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Originally published by ICF www.icf-online.org

Do nothing out of selfish ambition or vain conceit. Rather, in humility value others above yourselves, not looking to your own interests but each of you to the interests of the others. Philippians 2:3-4 (NIVUK)

Do we expect to come home from work as healthily as we went in? Or even to come home at all? It’s easy to look back at an event and see how it could have been prevented, but by then it is too late.

Health and safety can have a bad reputation, but in the same way that Jesus left the ninety-nine sheep to look for the one lost, we need to leave the ninety-nine safe situations to address the one unsafe. Similarly, when we hear the tales of apparent overreach in the name of health and safety, we need to ask the question, what is this trying to achieve? Because when viewed this way, often the stories that seem ridiculous at first, turn out to be sensible.

28th April was International Workers Memorial Day; this is a day to remember those who have lost their lives whilst doing their jobs. For most of us, most of the time, this is not something that we will experience, but for the family and friends of 147 people in 2019, this was not the case.

Following Jesus’ command to love our neighbour, we have to see the value of all of those we work with and so we cannot be negligent in then ensuring that they come home at safe from work. As Christians, if we try to see people and the world around us as God does, then having them come home safe after a day at work is a must. For Jesus called us to love our neighbour and we cannot love without trying to keep them safe.

Caring about the health and safety of our colleagues is not just our legal requirement (Health and Safety at Work Act 1974) but a key part of how we should approach our work as Christians. This means that our approach to health and safety should not be just about how do I come home safe, but how does everyone else come home safe.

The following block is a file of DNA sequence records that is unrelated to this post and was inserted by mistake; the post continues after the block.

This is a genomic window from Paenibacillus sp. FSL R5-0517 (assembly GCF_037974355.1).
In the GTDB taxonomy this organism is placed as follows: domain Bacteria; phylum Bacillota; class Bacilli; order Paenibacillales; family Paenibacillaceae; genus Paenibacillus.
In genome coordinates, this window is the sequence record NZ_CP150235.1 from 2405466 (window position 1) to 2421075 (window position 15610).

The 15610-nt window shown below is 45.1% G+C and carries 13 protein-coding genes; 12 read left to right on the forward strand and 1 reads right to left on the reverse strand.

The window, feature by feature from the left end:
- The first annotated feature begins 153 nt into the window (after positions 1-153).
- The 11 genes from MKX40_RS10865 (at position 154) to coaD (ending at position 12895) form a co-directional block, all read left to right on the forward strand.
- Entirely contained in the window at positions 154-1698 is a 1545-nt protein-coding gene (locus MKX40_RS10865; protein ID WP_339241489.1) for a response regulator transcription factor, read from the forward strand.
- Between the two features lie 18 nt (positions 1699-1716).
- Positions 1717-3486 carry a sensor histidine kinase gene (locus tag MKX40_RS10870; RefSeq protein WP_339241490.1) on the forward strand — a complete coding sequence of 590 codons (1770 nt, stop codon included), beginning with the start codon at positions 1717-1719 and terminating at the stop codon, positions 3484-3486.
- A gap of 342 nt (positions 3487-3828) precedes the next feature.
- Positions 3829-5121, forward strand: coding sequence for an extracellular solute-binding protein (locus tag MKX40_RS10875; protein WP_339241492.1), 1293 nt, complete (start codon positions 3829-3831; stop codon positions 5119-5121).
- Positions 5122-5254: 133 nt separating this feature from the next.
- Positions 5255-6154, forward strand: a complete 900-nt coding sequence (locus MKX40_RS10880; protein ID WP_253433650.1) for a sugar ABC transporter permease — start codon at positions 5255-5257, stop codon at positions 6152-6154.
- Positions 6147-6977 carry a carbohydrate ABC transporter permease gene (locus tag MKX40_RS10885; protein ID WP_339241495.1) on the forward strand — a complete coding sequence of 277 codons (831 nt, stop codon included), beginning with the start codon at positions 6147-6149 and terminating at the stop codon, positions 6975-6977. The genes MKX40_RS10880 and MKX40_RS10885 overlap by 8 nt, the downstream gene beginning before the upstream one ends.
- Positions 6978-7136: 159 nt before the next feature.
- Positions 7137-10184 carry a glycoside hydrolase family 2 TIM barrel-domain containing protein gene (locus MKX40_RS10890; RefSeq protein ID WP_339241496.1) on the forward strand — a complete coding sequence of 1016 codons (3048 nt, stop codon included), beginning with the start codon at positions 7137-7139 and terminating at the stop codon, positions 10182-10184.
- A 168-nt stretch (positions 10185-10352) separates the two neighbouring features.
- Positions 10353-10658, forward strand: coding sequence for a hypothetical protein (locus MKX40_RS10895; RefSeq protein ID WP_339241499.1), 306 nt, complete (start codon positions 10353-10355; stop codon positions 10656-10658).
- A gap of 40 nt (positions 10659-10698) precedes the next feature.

So how do we do this? Does this just mean that we minimise risk for us and those we work with? Do we run into danger so that others might not have to? Do we challenge the structures around us? All of these play a part, and none can be looked at without thinking of the others.

This is not just about ensuring that we do not do our work in a way that endangers others, but is as much about looking at structures of money and power. Are they more concerned about productivity and profit than about the lives of those who work there and about the lives of those who your work may impact? Do they value others above themselves, not looking to their own interests but to the interests of the others?

For many, a large part of what you do in your work is to put yourself in harm’s way for the sake of others. Some of those roles are more obvious than others, we will often think of soldiers and fire-fighters and fishermen, but we also need to remember others who may not come home. This year the call to remember those who have died in their work is even more poignant due to the COVID–19 crisis; at the time of writing this more than 100 healthcare workers in the UK have died as a result of caring for those who have had the infection and sadly these will not be the last.